After a lapse of half a century it is possible to judge with some degree of fairness the effect of her teachings upon occidental thought. It is no exaggeration to say that perhaps no other single individual contributed more to breaking the materialistic and dogmatic concepts of the scientific and religious thought of that century. She frankly stated that it was her aim to "break the molds of mind," and that it was nobler to think than to merely believe and live in an air-tight mental closet of crystalized opinions. Like all others who have challenged the established beliefs and dogmas of any day and age, she aroused the enmity of fixed and static minds in both religion and science, but she attracted the most thoughtful and imaginative minds of her time. The scientific thought of her day was dominated by the Darwinian theory which was the direct offspring of the philosophy of Nietzsche and his theory of the "survival of the fittest," a materialistic doctrine which denied the spiritual aspect of man and nature, the logical conclusion of which can be seen in Europe today. It was a "dog eat dog" concept of life, the keynote of our present age into which a strange Russian woman attempted to introduce a breath of spiritual sanity.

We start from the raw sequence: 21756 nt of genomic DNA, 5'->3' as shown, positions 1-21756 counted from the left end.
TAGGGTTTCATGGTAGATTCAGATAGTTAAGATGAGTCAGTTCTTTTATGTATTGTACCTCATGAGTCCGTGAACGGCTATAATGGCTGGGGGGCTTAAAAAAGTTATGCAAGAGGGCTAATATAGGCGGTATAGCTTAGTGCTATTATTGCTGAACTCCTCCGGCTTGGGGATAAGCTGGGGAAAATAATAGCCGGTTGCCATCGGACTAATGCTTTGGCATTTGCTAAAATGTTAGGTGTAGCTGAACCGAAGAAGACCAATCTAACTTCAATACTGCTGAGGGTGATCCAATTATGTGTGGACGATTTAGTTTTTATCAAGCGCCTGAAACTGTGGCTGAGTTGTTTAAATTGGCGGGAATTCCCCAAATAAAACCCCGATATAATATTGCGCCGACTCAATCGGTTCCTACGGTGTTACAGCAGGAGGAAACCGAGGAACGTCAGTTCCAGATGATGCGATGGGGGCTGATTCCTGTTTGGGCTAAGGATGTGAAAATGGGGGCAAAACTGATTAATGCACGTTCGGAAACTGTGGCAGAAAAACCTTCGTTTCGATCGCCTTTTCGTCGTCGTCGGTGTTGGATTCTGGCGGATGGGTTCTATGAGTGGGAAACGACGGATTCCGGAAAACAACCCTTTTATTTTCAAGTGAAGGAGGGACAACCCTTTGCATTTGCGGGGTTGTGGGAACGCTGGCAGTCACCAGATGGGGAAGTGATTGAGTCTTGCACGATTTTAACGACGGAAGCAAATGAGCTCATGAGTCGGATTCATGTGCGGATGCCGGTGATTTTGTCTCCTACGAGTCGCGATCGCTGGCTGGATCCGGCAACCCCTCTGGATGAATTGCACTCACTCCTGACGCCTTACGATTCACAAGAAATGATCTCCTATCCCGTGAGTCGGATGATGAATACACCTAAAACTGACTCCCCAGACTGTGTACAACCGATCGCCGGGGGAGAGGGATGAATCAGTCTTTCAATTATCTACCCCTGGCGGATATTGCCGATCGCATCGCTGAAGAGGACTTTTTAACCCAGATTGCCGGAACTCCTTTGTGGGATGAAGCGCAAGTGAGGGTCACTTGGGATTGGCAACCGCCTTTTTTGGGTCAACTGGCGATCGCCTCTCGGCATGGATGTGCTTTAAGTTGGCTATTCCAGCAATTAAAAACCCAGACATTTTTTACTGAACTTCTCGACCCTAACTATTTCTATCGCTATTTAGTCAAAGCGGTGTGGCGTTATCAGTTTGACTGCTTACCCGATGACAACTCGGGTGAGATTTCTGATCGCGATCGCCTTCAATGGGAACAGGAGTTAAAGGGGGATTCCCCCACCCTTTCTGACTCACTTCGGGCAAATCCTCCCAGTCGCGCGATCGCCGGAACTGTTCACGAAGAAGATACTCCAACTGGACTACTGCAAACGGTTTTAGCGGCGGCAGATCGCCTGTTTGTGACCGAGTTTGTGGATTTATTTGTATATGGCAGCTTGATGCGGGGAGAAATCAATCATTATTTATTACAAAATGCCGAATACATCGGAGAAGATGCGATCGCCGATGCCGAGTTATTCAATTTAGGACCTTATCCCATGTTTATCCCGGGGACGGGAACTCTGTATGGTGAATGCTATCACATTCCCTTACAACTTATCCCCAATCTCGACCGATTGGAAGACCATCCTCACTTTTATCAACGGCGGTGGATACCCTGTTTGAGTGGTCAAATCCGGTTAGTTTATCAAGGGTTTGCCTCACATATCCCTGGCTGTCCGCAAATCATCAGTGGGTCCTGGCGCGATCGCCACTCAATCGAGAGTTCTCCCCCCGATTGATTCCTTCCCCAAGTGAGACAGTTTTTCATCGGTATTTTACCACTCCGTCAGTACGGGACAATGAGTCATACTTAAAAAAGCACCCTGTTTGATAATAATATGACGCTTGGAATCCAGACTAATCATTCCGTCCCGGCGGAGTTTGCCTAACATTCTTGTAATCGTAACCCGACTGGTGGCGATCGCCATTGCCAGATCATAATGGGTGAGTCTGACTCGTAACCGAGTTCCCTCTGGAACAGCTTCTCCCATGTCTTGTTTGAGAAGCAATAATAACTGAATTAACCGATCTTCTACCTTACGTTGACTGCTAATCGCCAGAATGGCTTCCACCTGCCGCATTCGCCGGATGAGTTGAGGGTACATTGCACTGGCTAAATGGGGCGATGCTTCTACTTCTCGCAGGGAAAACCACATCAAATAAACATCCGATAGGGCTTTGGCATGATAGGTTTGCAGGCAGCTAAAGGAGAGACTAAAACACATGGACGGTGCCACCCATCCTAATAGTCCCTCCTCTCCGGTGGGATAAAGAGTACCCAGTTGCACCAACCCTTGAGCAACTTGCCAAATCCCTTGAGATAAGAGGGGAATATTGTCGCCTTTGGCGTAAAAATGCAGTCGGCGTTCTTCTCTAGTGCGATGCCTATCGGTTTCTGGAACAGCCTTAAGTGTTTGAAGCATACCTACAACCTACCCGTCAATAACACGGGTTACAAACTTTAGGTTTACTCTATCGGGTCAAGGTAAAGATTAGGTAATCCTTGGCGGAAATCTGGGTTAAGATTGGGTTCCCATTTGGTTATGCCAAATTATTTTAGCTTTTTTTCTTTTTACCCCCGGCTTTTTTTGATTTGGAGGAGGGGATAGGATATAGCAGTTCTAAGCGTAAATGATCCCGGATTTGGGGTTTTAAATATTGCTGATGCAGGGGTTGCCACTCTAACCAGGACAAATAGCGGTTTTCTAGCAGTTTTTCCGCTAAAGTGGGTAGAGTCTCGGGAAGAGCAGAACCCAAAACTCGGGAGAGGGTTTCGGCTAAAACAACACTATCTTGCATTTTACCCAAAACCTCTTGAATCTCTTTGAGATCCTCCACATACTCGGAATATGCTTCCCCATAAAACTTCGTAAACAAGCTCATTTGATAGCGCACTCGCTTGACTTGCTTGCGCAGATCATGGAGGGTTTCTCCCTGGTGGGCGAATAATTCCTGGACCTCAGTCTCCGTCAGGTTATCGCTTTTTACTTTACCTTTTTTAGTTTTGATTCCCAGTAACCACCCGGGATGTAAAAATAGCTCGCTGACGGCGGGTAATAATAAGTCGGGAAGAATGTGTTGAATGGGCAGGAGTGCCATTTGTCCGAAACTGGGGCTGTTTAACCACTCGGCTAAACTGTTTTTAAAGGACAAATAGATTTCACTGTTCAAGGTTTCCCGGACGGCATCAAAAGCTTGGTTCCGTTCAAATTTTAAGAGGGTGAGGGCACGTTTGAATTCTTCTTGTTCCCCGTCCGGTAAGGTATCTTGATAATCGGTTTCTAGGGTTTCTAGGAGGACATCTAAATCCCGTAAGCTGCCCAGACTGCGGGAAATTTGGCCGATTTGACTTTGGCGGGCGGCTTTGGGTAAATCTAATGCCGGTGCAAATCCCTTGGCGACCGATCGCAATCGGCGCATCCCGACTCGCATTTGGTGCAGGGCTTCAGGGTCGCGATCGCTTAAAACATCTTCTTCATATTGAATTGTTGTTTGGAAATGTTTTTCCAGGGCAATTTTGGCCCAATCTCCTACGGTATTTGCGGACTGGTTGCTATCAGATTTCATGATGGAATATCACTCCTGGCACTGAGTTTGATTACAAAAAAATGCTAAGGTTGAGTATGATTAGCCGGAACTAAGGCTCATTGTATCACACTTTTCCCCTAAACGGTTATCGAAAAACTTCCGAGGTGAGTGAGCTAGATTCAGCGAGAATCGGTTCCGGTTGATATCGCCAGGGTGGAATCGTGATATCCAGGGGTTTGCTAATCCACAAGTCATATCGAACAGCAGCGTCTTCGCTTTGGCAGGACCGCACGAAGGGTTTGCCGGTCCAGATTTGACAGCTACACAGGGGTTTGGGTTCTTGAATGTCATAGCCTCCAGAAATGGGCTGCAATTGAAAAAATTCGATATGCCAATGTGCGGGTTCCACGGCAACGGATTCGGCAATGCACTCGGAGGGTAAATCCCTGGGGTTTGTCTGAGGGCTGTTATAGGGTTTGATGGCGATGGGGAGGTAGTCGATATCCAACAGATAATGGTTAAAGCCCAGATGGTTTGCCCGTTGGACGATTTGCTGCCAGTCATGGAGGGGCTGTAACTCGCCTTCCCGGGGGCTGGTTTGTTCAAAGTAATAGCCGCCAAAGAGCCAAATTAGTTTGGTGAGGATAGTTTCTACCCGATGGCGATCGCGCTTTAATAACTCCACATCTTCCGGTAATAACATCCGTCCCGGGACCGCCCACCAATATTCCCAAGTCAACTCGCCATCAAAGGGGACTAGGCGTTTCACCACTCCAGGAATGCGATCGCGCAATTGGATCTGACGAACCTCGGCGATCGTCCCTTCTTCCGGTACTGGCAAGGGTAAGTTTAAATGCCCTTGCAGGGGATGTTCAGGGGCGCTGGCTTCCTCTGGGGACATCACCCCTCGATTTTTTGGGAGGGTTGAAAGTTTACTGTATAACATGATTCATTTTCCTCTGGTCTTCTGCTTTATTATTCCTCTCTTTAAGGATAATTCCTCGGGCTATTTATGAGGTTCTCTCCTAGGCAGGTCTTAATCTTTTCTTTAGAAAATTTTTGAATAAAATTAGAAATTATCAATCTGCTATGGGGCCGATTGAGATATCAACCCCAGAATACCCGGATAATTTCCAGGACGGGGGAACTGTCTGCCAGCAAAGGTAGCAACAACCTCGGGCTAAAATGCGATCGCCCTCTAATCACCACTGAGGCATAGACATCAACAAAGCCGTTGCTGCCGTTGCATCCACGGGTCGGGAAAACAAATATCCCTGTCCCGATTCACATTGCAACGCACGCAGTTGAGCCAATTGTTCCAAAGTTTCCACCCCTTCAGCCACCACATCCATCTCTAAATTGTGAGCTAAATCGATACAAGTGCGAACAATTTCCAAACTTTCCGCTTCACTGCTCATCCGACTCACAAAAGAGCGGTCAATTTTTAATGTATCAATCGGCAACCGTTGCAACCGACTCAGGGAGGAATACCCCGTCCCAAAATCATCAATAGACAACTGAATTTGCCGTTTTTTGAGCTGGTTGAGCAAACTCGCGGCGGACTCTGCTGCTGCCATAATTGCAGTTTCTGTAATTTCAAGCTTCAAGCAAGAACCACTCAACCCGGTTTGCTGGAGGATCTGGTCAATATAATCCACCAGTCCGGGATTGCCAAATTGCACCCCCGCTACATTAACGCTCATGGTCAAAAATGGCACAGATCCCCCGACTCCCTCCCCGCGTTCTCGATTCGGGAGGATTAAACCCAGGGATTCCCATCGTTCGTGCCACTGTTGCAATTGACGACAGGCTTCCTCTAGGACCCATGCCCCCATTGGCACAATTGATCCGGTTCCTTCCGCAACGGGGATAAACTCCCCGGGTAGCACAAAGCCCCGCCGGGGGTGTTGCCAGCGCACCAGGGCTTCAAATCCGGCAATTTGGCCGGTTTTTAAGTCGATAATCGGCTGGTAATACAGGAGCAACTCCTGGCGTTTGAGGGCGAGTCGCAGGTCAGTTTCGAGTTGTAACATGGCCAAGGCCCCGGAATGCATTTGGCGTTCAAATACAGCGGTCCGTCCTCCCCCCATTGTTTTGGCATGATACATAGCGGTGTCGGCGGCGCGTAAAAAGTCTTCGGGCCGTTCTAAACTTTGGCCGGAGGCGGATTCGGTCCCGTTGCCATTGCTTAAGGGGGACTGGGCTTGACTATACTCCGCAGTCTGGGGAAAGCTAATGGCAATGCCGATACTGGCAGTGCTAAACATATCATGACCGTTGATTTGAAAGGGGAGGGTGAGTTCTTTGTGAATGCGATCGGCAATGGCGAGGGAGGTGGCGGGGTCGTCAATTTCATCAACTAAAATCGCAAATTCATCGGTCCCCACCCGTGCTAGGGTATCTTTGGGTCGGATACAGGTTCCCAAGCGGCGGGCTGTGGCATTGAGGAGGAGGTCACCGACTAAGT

Madame Blavatsky anticipated the present world crisis when in the early eighties she wrote: "Theosophy is Altruism, and we cannot repeat it too often. It is brotherly love, mutual help, unswerving devotion to Truth. If once men do but realise that in these alone can true happiness be found, and never in wealth, possessions, or any selfish gratification, then the dark clouds will roll away, and a new humanity will be born upon earth. Then, the Golden Age will be there, indeed. But if not, then the storm will burst, and our boasted western civilization and enlightenment will sink in such a sea of horror that its parallel History has never yet recorded." [Lucifer, Vol. IV, May, 1889]

"We are at the end of a cycle — geological and other — and at the beginning of another. Cataclysm is to follow cataclysm. . . . We are not emulous of the prophet's honors; but still, let this stand as a prophecy." [The Theosophist, Vol. V, November, 1883]